In 1984, Wayne Rash rejected the Apple Mac for military service. But it won honours in civilian life – and changed the world
When I was introduced to the original Macintosh early in 1984, I looked at the device on the table in front of me with a sense of wonder. It wasn’t because I was blown away by the technical innovation. Rather, I was wondering why anyone would want to work on a computer with a tiny 9-inch screen.
At the time I was looking at the first Mac, I was a Navy officer stationed in Columbus, Ohio, where I was the executive officer of what was then the Defense Logistics Agency’s Systems Automation Center. So when the local (and original) Micro Center store in Columbus invited business leaders over to see the new Mac, I got an invitation and accepted it. This was, after all, the same store where I’d had my first look at Ethernet, another transformative event.
Macs unfit for military service?
Of course, at the time I didn’t realise that what I was seeing would prove to be transformative. I was looking at the Mac to see if there was any possibility that it might have a role in our part of the military’s computing infrastructure. In those days, our primary computers were Amdahl V7c and V8 mainframe computers, which were clones of IBM mainframes.
I had been deeply involved in the earliest contracts that brought personal computers into the military. By this time, I’d already purchased the first of the Zenith computers that eventually became the standard in the Navy. These computers ran MS-DOS, but were not fully IBM-PC compatible. They also ran the old CP/M operating system, and it was the ability to run both operating systems that got our attention.
But there was a need for computers that were fairly small and simple to use, especially aboard ships where spaces are tight and training hard to accomplish. So I went and looked. That’s when I wondered how this tiny computer could possibly be any use to me or my assignment. So I played with the GUI for a few minutes, found that applications were almost nonexistent and went back to my office.
I had no idea that I’d just seen the future. In fact, I thought I’d just seen the past. I was aware of the Alto computers developed by Xerox and I’d seen a mouse demonstrated, but neither had been particularly successful. But when I later talked with the editors at Byte Magazine (I was also writing for Byte in those days), they were excited to report that Byte Labs had just gotten their hands on a Macintosh.
Macintosh in mufti
The rest, as they say, is history. The folks at Byte loved the Mac, and it became clear to me that there were some things that this new graphical computer could do very well. But when it came time to buy some more computers for our office, we went with the Zeniths. I knew where to get the applications we needed. I knew how to set up these computers so they could interface with the mainframes and, quite frankly, the learning curve wasn’t as steep.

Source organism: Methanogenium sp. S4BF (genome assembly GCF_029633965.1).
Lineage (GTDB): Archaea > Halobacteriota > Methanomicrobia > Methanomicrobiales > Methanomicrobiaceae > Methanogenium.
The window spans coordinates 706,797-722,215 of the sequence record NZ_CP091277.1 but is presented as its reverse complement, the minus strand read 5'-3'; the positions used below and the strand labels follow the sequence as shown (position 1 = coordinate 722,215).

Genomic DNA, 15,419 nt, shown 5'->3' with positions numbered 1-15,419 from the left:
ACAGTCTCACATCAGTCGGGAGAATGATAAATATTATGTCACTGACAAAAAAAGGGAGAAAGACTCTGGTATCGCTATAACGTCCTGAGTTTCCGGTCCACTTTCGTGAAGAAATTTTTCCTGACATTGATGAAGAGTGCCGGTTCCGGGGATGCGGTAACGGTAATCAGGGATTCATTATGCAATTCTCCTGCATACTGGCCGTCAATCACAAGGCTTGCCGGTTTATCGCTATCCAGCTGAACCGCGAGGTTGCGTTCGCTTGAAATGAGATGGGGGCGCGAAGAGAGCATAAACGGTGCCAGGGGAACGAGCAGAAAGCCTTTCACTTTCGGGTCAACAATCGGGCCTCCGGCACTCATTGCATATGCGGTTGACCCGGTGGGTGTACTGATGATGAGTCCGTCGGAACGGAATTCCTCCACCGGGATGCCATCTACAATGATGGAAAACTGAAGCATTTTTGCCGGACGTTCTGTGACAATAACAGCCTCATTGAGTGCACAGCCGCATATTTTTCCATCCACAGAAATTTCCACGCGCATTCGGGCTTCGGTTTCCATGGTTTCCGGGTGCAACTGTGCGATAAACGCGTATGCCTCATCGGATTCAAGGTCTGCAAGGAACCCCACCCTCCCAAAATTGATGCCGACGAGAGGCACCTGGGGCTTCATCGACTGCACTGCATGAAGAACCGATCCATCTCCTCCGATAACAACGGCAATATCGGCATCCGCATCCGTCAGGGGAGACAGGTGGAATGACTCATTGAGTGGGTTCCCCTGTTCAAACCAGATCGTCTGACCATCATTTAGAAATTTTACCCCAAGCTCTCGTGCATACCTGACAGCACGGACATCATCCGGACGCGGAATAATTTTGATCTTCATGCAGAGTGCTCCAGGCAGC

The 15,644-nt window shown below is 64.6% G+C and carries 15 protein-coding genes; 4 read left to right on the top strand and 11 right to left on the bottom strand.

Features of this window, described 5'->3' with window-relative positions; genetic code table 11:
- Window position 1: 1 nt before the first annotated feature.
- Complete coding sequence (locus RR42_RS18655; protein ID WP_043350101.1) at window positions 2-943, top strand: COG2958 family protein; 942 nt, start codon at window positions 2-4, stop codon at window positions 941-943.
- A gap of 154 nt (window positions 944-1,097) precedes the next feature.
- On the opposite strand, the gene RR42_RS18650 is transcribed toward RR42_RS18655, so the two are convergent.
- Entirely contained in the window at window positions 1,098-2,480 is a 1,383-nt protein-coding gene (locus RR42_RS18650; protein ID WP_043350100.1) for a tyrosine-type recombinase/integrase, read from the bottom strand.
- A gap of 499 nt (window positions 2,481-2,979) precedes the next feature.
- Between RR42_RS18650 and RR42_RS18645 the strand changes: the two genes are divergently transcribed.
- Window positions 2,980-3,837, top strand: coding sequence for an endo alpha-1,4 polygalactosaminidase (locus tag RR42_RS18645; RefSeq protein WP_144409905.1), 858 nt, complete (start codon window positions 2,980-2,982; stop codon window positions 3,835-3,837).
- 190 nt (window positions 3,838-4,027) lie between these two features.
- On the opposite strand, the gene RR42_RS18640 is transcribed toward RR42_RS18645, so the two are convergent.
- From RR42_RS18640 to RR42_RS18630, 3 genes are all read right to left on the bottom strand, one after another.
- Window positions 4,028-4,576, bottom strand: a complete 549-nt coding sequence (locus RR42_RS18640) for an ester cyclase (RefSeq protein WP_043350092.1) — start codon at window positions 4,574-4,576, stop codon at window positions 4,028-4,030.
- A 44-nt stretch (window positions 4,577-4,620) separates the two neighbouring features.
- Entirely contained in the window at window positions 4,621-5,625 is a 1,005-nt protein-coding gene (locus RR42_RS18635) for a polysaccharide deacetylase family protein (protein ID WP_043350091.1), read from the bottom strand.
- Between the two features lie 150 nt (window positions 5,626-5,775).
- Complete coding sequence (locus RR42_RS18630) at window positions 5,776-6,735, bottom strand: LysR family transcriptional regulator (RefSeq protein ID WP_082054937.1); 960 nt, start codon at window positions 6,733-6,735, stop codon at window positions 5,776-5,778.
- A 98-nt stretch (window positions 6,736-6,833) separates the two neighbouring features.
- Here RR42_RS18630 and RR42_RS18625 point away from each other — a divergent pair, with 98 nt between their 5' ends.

But then the obstacles to GUI use and the obstacles to the Macintosh began to fall. Microsoft introduced Windows nearly two years after the Mac made its debut, but Windows didn’t start out as a complete operating system that was effective enough for general use. Instead, Windows ran on top of MS-DOS, bringing added features and a basic graphical interface. But much of the time you needed to drop out of Windows and execute programs using the MS-DOS command-line interface.
When I retired from the Navy in 1985 and went to work in the civilian world, I discovered that Macs were everywhere. At first they were pretty much relegated to corporate art and publishing departments. Some companies still had an earlier version of an Apple with a GUI, the Lisa. After a few years, I went to work in the publishing business and found that Macs had grown beyond just a few people using publishing software and into mainstream business computing.
By then the GUI in Windows had become more of a full-scale graphical operating system and Unix-based computers were running their own GUIs. By now, the influence of the Mac was clear enough that companies such as Microsoft were actually trying to make themselves look LESS like the Mac. By the mid-1990s, however, the die was cast. The GUI was the standard, the norm. While the command line still existed for some platforms, you usually had to invoke it as a separate application.
Now, 30 years later, the tiny, little monochrome screen of the original Mac is gone, but it leaves as its legacy a world where everything is graphical. A Mac user from 1984 would feel vastly more at home with my Windows 7-based computer on which I am typing these words than would an MS-DOS user from those days. Quietly, through sheer utility, the Mac is now everywhere, even where it says Windows.
Originally published on eWeek.